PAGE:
C. 9-methyl-3.3'-bis-(sulfobutyl)- selenacarbocyanine hydroxide.

l. polyethylene oxide derivative containing about ethylene oxide chains per oleylphenoxy group. molecular weight about 2,600.

2. polyethylene oxide derivative containing about 30 ethylene oxide chains per oleyl alcohol group. molecular weight about [.500.

3. polyalkylene oxide derivative of a block copolymer having a molecular weight of about 2.000 and comprising polypropylene oxide chains and polyethylene oxide chains. the number ratio of propylene oxide groups to ethylene oxide groups in the molecule being about 30 8,

4. ethylene oxide derivative containing about ethylene oxide chains per oleylphenoxy group. molecular weight about 3.500.

*Molar concentration and the amount of the methanol solution of the sensitizing dye added are shown.

**A methanol solution of 5 X 10* molar concentration per ml was used.

***0.5 percent by weight aqueous solution was used.

10 cc of a 1 percent aqueous solution of sodium dodecylbcnzenesulfonate and 10 cc of a 2 percent aqueous solution of the sodium salt of 6-hydroxy-2.4- dichloro-S-triazine were added to each of the thus obtained emulsions as coating aids. and the emulsion obtained then applied to cellulose triacetate film in a dry thickness of about 4 and then dried.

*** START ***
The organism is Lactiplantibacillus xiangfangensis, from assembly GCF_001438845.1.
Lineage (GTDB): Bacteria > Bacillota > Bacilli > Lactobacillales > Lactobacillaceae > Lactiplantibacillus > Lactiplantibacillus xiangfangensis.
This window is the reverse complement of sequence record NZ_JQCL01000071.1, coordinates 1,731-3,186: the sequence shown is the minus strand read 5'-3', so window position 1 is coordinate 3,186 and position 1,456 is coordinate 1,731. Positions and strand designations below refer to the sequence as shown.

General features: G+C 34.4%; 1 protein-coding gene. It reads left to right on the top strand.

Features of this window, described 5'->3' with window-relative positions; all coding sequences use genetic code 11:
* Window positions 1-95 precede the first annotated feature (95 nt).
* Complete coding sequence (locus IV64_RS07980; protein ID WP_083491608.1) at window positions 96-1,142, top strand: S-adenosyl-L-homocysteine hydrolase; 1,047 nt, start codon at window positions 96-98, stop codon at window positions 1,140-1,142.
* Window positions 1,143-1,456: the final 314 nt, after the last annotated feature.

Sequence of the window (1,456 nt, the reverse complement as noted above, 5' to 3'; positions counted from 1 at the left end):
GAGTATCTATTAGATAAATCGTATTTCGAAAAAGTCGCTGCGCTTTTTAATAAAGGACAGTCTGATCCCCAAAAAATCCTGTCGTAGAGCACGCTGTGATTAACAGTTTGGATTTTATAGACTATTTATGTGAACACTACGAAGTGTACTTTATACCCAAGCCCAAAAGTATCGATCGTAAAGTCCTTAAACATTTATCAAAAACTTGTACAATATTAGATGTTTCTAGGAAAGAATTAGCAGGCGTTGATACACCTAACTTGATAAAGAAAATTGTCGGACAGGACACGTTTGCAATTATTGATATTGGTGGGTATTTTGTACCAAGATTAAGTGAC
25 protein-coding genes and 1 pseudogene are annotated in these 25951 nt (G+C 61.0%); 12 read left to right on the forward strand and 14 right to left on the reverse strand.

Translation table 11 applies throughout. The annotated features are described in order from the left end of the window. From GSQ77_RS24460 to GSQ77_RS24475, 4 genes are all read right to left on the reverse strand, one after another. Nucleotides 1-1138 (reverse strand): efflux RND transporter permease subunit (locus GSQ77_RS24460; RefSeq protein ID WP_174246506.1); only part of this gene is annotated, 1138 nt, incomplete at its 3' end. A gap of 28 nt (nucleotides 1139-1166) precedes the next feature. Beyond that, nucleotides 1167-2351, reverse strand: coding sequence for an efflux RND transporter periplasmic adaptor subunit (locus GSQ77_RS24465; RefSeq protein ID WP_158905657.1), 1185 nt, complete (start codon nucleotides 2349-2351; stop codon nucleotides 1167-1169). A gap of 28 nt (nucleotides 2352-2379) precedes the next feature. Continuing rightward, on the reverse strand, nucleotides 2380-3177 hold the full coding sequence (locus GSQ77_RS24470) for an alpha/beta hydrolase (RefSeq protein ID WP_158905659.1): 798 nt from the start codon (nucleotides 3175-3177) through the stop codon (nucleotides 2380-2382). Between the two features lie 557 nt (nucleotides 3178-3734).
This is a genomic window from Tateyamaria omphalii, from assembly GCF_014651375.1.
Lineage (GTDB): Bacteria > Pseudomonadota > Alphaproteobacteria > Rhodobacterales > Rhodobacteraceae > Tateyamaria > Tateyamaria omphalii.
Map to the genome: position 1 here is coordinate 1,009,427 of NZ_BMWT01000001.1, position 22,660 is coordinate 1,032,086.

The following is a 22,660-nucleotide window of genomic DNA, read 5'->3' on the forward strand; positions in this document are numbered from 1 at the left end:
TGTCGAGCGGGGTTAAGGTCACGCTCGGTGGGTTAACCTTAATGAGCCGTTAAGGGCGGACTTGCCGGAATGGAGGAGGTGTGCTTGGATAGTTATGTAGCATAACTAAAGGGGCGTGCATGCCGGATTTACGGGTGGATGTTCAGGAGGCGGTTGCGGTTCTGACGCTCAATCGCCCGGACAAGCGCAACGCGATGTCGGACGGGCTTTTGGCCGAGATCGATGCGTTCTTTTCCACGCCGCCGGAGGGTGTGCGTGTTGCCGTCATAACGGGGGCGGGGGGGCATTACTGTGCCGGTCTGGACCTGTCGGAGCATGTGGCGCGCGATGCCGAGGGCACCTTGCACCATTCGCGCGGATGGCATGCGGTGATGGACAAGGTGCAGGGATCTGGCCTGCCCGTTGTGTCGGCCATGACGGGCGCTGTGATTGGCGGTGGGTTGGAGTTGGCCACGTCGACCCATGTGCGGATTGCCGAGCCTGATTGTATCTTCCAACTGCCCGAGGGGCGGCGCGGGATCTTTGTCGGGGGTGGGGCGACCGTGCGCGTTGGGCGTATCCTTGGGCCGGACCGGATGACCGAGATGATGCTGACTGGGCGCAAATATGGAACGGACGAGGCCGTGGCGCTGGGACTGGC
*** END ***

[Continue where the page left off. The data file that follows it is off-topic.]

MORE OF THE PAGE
The coated film was cut into strips. and the resulting strips were wedge exposed using a 2.854K light source by means of a sensitometer for one section (250 lux). The exposed strips were developed with the use of the following developer as is commonly employed in the development of lithographic light-sensitive materials at 20C for 1.5 minutes. 3 minutes or 4 minutes. and then fixed.

Composition of the developer:

25 26 Water (hem 1 CC dot image having the following average density by Anh\drous sodium sullitc 30 g 7 Pum'fmnufldemue 75 g means of a micron densitometer having an aperture ../J. Sodium bisulfite 2.2 s width X 111 t, starting from the side of low density. Boric acid 7.5 g Hydroquinone 22.5 g Potassium bromide 1.6 g Water to make 1 liter. Averilgc D111 density quaht) FIG. 2. curve 11.41) D FIG. 3. cune 32 (1.311 The density of the strips thus processed was mea- Flo, 1 m- .11 0.411 a H0. 4. curve 41 (1.37 sured to obtain the characteristic cur es of the strips. FIG 4. Cum: 42 (U7 A The results are shown in Table 2.